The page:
And hey, I’m talking really high… 14,110 feet to be exact. As a matter of fact I have already begun training for it. Last week when Gary was here visiting Aaron and I took him for a quick spin around San Francisco. It was while I was stopped so Gary could snap off some photos in the middle of the very steep Lombard Street better known as the crookedest street in the world that I began thinking, “Hmmm, I haven’t done Pikes Peak yet.”
The world famous Pikes Peak International Hill Climb had not run vintage race cars in many years until last year and even though I was invited sadly I was unable to attend. This year that is not the case. It was simple… There is Pikes Peak, the ultimate hill climb that I have spent a lifetime of watching drivers race up to the clouds. Some of my fondest memories of my father include him and myself glued to a TV set watching as some of the biggest names in racing gave it their all.
Racing in the La Carrera Panamericana is one of the toughest races in the world for a driver but even harder for an engine builder and engine when you consider the amount of horsepower lost at the altitudes found there. But when it comes to altitude La Carrera Panamericana simply has to be considered child’s play when compared to Pikes Peak considering it starts out at 9,390 feet and then rises up to 14,110 feet. The good news is, the course is only 12.42 miles long. The bad news is it has 156 hairpin turns, 6 miles of which are paved and the restÃ‚Â are gravel. Last years event was blessed by beautiful summer weather but it is not at all unheard of to start out in 85 degree temps and on the way up to run into rain, fog or snow. To make it just a little more interesting the grade of the road is 10.5 percent.
Lucky, my GT350R came out of the trailer early this week and a lot of detail and research has begun. What tires, different carb, lower rear end gears, all of which is remarkably different than running La Carrera Panamericana. Remove the transmission and tear it down for inspection and so on. Since Lucky was only allowed a two barrel carb he will be fitted with a custom built four barrel carb built by the best high altitude carb builder in North America and the extra horsepower will be a welcome addition.
Speaking of Shelby and Pikes Peak here is some ironic trivia for you… Right after Carroll Shelby had won Lemans the first place he went was to Pikes peak because he was the Goodyear race tire distributor. It was at that very event that Carroll ran into Ford’s, Dave Evans, and he said “Mr. Evans, I understand you have a new small-block V-8, and I have an idea how to use that engine.'”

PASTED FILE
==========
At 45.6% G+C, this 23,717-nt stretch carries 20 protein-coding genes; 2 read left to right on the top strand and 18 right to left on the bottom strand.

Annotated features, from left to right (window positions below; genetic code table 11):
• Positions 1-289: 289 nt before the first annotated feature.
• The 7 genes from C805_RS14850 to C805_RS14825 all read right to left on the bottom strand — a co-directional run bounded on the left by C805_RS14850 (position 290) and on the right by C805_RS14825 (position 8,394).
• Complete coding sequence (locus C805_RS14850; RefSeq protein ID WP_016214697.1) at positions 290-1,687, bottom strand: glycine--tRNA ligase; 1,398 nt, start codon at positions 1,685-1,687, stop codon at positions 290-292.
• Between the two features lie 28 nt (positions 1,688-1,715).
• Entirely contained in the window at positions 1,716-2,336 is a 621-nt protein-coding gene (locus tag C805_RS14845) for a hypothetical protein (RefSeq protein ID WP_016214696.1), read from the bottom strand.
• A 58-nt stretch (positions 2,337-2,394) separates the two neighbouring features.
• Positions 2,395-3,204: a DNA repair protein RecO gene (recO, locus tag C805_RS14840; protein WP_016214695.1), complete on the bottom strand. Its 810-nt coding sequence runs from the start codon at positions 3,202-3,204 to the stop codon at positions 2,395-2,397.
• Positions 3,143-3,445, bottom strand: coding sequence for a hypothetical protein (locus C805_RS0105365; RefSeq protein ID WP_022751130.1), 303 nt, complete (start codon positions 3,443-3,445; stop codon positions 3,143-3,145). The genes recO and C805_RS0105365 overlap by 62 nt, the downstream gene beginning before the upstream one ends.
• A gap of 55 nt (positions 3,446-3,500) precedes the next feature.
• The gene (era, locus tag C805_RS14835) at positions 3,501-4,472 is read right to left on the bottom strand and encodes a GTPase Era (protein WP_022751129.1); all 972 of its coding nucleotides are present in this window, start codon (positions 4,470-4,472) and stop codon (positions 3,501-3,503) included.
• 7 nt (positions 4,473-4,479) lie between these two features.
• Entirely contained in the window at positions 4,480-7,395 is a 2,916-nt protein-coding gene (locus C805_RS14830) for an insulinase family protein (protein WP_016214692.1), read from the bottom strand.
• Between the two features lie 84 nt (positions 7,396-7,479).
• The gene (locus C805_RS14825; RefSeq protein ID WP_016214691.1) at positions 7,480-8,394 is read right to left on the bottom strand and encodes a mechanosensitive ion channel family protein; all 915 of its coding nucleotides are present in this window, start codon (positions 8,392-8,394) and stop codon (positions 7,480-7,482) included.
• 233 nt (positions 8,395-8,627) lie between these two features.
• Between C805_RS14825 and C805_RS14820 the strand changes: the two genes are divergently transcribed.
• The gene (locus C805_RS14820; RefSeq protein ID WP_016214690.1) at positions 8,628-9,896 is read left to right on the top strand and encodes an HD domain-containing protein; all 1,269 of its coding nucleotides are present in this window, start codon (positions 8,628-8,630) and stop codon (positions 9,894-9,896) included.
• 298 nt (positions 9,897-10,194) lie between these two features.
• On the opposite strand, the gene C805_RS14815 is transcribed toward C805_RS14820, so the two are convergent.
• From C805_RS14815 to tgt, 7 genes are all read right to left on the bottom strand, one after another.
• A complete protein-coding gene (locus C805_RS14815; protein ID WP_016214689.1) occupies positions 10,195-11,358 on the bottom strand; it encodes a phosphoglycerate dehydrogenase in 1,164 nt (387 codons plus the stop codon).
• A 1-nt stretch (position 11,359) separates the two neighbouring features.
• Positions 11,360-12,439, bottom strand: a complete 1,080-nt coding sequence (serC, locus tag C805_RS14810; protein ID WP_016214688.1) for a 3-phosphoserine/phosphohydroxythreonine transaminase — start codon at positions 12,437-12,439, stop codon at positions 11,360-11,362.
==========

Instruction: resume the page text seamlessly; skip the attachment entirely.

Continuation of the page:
Evans invited Shelby to Detroit, though Shelby wanted to make sure he could get his arms around the AC Ace chassis and body before he met with Ford. “I flew to Europe, and sat down the Hurlocks (owners of AC) and told them what I had in mind, and they said yes, they would be interested.” Shelby then went to Detroit, where he met with Evans, Don Frey (assistant general manager of the Ford Division), and already prominent Ford exec Lee Iacocca.
“I told him that I had a chassis, and that, if I could get these Ford engines, I thought I could build a car that would blow off the Corvette. I needed to borrow $25,000 to build two cars, plus engines. Iacocca agreed.”
Needless to say the rest is history and here I am 45 years later preparing to take a car up Pikes peak that came to be a reality due to Carroll Shelby meeting a man on the mountain there. Makes me wonder who I might meet while I’m there.
Pikes Peak International Hill Climb is the second oldest race in America, just behind Indy this being the 87th year. Since I have family in the area and have spent lots of time at The Broadmoor and Olympic Training Center in Colorado Springs there have been countless times I have gazed upon Pikes Peak and dreaming of making the run but that dream is about to become another reality.